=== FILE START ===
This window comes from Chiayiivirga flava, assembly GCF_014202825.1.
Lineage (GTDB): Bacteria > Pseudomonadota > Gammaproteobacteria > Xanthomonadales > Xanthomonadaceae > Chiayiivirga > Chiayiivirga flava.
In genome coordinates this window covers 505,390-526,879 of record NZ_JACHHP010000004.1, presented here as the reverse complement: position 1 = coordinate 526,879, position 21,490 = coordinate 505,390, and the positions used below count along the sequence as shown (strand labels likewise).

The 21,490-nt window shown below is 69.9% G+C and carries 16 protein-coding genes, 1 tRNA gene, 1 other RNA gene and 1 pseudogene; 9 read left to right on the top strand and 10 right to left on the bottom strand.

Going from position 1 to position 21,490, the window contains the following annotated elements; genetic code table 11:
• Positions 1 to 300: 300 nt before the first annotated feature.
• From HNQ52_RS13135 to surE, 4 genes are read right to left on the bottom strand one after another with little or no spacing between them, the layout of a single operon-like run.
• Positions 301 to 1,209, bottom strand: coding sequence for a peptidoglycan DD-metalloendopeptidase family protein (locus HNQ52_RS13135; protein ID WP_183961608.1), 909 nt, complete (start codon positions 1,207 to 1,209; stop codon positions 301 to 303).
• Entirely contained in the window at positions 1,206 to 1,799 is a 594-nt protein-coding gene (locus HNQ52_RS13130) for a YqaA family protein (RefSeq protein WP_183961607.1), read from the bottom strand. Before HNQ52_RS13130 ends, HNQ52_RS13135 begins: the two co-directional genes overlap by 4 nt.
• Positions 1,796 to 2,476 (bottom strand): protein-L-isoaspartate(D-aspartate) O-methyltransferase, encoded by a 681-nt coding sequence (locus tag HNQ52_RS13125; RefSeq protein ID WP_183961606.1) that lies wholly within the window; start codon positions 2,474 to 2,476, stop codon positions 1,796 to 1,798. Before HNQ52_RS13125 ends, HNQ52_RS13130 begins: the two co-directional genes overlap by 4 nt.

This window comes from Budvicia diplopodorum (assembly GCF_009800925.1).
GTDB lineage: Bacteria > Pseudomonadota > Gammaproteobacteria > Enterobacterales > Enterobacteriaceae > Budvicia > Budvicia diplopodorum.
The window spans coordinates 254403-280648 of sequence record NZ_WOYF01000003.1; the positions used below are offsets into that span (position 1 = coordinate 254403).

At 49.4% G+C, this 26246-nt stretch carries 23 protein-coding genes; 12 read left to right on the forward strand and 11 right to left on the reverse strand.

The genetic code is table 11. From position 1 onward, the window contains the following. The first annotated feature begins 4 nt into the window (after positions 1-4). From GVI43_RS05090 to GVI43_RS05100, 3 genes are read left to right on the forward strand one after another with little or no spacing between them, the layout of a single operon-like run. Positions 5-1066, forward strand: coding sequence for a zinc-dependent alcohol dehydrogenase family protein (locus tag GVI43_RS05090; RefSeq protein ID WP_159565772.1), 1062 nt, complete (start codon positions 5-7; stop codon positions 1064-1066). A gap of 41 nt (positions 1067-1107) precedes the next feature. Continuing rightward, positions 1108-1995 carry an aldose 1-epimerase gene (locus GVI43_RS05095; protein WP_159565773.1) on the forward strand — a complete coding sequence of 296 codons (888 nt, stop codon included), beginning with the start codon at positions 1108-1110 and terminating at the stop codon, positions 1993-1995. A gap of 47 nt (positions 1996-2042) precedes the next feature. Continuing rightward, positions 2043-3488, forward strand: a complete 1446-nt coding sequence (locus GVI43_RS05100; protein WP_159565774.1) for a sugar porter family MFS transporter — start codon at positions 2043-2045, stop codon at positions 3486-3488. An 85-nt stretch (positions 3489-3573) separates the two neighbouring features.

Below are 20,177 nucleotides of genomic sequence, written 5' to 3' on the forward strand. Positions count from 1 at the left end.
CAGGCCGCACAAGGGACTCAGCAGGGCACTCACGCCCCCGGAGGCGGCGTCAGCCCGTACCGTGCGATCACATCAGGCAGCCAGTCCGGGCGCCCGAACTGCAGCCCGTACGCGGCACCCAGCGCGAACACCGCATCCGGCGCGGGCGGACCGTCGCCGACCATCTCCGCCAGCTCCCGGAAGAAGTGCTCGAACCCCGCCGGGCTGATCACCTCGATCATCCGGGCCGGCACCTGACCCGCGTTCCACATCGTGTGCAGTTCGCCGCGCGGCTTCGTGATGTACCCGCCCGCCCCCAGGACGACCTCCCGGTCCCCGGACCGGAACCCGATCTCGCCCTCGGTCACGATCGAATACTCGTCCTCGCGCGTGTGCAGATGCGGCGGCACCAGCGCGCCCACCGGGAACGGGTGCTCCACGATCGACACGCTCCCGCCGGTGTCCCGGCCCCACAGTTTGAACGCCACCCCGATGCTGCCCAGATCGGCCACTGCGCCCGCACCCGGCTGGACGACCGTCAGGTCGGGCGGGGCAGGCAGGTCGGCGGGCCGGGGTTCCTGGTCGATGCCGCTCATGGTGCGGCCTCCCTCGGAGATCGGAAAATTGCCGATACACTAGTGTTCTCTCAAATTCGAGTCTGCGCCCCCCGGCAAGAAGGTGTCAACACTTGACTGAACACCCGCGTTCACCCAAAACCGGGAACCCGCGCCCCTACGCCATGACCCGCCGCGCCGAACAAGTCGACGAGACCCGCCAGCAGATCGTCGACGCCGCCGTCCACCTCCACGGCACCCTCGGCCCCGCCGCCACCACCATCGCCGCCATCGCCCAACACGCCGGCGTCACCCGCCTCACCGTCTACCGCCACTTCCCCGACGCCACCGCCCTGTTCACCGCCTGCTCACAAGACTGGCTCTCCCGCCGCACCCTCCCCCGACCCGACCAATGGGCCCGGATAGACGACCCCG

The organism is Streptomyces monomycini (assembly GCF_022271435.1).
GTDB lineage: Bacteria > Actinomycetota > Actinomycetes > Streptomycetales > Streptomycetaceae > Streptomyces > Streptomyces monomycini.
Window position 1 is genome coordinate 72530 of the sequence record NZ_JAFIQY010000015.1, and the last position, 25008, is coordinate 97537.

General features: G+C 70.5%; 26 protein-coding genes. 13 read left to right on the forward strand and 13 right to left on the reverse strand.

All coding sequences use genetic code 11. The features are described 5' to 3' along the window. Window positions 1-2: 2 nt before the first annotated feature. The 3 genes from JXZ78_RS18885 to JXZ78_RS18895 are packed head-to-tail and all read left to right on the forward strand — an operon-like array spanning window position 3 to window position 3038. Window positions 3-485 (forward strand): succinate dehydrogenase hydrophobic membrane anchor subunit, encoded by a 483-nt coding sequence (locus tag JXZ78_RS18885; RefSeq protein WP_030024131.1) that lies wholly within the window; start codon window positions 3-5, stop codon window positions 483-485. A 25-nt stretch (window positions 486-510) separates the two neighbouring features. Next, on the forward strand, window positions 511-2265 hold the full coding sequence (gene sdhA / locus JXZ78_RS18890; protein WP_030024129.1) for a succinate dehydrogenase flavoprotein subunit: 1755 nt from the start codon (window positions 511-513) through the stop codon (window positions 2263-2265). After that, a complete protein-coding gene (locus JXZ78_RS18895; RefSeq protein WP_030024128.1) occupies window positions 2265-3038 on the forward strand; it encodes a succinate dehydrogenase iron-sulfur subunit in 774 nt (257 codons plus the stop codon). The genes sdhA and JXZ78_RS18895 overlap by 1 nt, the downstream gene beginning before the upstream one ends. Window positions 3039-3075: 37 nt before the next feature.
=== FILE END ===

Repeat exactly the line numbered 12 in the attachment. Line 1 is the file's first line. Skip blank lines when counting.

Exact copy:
GTDB lineage: Bacteria > Pseudomonadota > Gammaproteobacteria > Enterobacterales > Enterobacteriaceae > Budvicia > Budvicia diplopodorum.